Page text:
By Max Rosenblum
I do not do well when I’m bored. My personality is such that I subconsciously feel a constant need to be “doing” something, whatever that something may be. I am, as a result, rarely bored.
I suspect I am not the only one who wrestles with this phenomenon, especially at a school with a plethora of high-functioning, type-A students. Perhaps as a means of avoiding misery in my perpetual plight against boredom, I’ve given some thought as to why I cannot be content with boredom. Is it in my nature, to constantly be “doing?” Or has some force outside my control left me with this situation?
I’m inclined to feel that the latter plays a significantly more substantial role than the former. The cult of productivity that our contemporary American society has fomented from even the earliest age, in my opinion, is to blame for my immense sense of discomfort with boredom.
As children, we are told that it is important to do well in school, act as moral beings, and take care of ourselves. You must do your homework, you must be kind to your sibling, and you must make your bed in the morning. Whether or not a child abides by these mandates, these mandates are nevertheless rooted in the idea of doing an action as a means to an end. Hence, productivity.
Since our society, our dominant discourse — perhaps resulting from the dual forces of the Protestant work ethic and capitalism — has deemed that productivity is the rule, any action that does not reflect adherence to this rule feels in some way “wrong.” As we mature from children to adults, our brains are habituated by this feeling of “wrongness” when we are not engaged in a productive activity, thus fusing the two concepts of wrongness and non-productivity together in our minds.
While some would object to the premise that all actions are necessarily productive, I would contend that they actually are. Even an action as seemingly unproductive as staring at the ceiling is productive; the ends of doing so might range from taking the mind off a more complex subject by moving it to a less complex subject to merely enjoying the sight of the ceiling. Either way, an end is involved.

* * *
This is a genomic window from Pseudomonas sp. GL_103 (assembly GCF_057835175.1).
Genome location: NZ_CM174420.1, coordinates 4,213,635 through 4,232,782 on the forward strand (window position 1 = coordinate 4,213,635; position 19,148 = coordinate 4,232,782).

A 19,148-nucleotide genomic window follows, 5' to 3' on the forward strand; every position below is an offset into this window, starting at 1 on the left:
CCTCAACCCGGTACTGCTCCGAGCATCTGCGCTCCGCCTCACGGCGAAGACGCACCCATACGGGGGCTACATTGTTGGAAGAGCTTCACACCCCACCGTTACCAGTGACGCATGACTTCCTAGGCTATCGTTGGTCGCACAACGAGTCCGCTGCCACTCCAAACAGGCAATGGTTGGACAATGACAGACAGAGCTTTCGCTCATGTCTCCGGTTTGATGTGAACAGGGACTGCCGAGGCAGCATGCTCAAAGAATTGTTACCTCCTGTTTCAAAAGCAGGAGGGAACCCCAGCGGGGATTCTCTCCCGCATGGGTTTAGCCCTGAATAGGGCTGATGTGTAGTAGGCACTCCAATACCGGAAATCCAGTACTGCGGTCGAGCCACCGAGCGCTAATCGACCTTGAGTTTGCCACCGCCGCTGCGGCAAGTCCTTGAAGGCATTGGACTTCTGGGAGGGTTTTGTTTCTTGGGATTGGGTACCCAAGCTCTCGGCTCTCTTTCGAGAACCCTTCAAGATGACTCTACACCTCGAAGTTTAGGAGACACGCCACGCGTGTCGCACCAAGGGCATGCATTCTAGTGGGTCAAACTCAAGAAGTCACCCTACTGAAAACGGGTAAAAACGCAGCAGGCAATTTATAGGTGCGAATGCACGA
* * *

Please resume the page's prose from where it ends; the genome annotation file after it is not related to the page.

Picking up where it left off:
Given the premise that all actions are necessarily productive, the idea of boredom, by nature of being rooted in the lack of action or doing, is then rooted in a lack of productivity. And given the feeling of wrongness I feel when being unproductive, (resulting from society’s productivity mandate), it follows that not engaging in any sort of action (and instead engaging in boredom) feels wrong and uncomfortable.
At least, this is the chain of reasoning I personally utilize as a means of understanding my own discomfort with boredom.
I can’t help but meditate a bit further on the cause of society’s productivity mandate. To me, it does feel rooted in a culture devoted to capitalism — more specifically, a culture devoted to the idea that working to make money is the standard for success in society. If we are told that a life is worthy only if it puts food on the table, then of course it makes sense that we have created a culture where productivity is strongly valued. This value, underlying the societal conception of what is worthy, is then naturally taught to the youngest generation, and the cycle of compulsion (or, at least, of knowing that productivity is the dominant compulsion) repeats itself.
Of course, people in any environment are naturally stimulated by activity. But the obsession with activity, at least in the way I’ve experienced it, feels somewhat unnatural, and makes me feel immensely uncomfortable with boredom.